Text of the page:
The biology of the sigma-1 receptor itself also remains somewhat of a mystery. “It’s a bit more complicated than other things we call ‘receptors,’” says Reiersen. Rather than being embedded in the ER membrane, a sigma-1 receptor can detach itself, acting as a chaperone ferrying other proteins through the ER. Plus, SSRIs can inhibit the activity of platelets, tiny blood cells that help form clots to stop bleeding but can also drive up inflammation through other pathways. SSRIs also accumulate in structures called lysosomes, which act as the cell’s trash disposal system. Last month, researchers showed that coronaviruses can hijack lysosomes to leave cells and spread through the body. There are “a lot of different things that could be going on,” Reiersen says.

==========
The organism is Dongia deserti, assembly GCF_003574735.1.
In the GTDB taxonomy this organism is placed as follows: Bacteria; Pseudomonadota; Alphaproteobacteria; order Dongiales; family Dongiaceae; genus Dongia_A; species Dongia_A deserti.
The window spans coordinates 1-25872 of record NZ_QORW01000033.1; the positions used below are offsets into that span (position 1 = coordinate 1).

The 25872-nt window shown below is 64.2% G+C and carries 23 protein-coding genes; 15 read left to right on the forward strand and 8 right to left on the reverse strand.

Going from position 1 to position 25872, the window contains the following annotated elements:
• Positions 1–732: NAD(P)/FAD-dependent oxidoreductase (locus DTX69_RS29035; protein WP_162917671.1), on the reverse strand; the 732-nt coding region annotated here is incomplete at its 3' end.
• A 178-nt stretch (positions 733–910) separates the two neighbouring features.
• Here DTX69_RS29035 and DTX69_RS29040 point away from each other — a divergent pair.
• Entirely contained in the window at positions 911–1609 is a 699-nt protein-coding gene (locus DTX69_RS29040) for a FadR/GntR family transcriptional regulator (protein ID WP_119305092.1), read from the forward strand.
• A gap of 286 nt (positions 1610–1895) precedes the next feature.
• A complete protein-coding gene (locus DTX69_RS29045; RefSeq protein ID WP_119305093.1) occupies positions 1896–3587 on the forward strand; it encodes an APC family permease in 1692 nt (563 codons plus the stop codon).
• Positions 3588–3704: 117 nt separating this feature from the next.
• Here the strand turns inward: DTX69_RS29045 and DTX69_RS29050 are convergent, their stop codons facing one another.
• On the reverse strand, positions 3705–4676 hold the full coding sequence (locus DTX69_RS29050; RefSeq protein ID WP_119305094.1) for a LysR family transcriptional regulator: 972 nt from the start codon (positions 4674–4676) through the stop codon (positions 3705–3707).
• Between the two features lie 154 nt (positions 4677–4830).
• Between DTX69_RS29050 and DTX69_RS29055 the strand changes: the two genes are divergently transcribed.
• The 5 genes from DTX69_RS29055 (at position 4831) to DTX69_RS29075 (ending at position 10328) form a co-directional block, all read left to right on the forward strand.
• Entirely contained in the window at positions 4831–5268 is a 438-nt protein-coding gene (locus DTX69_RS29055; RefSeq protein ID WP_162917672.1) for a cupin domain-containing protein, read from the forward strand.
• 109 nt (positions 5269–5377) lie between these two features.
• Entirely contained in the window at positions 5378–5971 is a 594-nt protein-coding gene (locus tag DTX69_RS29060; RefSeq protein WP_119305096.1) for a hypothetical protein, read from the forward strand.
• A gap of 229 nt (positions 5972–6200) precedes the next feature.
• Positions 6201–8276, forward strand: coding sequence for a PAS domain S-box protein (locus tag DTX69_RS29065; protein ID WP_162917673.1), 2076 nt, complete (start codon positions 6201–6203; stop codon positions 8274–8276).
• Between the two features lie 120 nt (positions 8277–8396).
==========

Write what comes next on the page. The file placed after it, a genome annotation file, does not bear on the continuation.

And there are still other questions for researchers to untangle. It’s unclear, for instance, whether other psychiatric drugs could have similar benefits for people with Covid-19. Among sigma-1 receptor-activating SSRIs, fluvoxamine binds most strongly. So if these medications’ disease-fighting effects directly stem from shutting down inflammation through sigma-1 receptor’s actions at the ER, “we would expect fluvoxamine to have a stronger effect” than other SSRIs, says Reiersen. But, she adds, “we haven’t proven that’s the mechanism that provided the benefit.”
Still, fluvoxamine is a cheap, safe and widely available drug that “could have enormous positive impact,” says Lenze. “Our goal right now is to confirm or refute these findings as soon as possible.”